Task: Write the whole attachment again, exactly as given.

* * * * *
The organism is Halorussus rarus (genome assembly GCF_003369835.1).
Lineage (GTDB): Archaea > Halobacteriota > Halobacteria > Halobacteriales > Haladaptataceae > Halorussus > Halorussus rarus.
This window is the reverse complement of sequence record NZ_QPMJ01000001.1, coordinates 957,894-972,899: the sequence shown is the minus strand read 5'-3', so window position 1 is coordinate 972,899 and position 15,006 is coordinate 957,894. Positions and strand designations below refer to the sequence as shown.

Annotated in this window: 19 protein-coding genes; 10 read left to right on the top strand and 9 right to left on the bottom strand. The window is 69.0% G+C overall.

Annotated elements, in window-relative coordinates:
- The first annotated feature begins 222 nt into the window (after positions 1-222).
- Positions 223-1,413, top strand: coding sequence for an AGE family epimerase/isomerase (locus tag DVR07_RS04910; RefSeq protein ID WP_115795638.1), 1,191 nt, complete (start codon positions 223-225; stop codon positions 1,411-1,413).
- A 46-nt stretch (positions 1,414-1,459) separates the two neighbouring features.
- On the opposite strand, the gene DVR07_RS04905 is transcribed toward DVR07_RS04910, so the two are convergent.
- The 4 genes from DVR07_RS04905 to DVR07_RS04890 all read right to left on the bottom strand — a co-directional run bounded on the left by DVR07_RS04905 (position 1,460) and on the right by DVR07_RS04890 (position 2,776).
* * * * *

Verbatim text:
The organism is Halorussus rarus (genome assembly GCF_003369835.1).
Lineage (GTDB): Archaea > Halobacteriota > Halobacteria > Halobacteriales > Haladaptataceae > Halorussus > Halorussus rarus.
This window is the reverse complement of sequence record NZ_QPMJ01000001.1, coordinates 957,894-972,899: the sequence shown is the minus strand read 5'-3', so window position 1 is coordinate 972,899 and position 15,006 is coordinate 957,894. Positions and strand designations below refer to the sequence as shown.

Annotated in this window: 19 protein-coding genes; 10 read left to right on the top strand and 9 right to left on the bottom strand. The window is 69.0% G+C overall.

Annotated elements, in window-relative coordinates:
- The first annotated feature begins 222 nt into the window (after positions 1-222).
- Positions 223-1,413, top strand: coding sequence for an AGE family epimerase/isomerase (locus tag DVR07_RS04910; RefSeq protein ID WP_115795638.1), 1,191 nt, complete (start codon positions 223-225; stop codon positions 1,411-1,413).
- A 46-nt stretch (positions 1,414-1,459) separates the two neighbouring features.
- On the opposite strand, the gene DVR07_RS04905 is transcribed toward DVR07_RS04910, so the two are convergent.
- The 4 genes from DVR07_RS04905 to DVR07_RS04890 all read right to left on the bottom strand — a co-directional run bounded on the left by DVR07_RS04905 (position 1,460) and on the right by DVR07_RS04890 (position 2,776).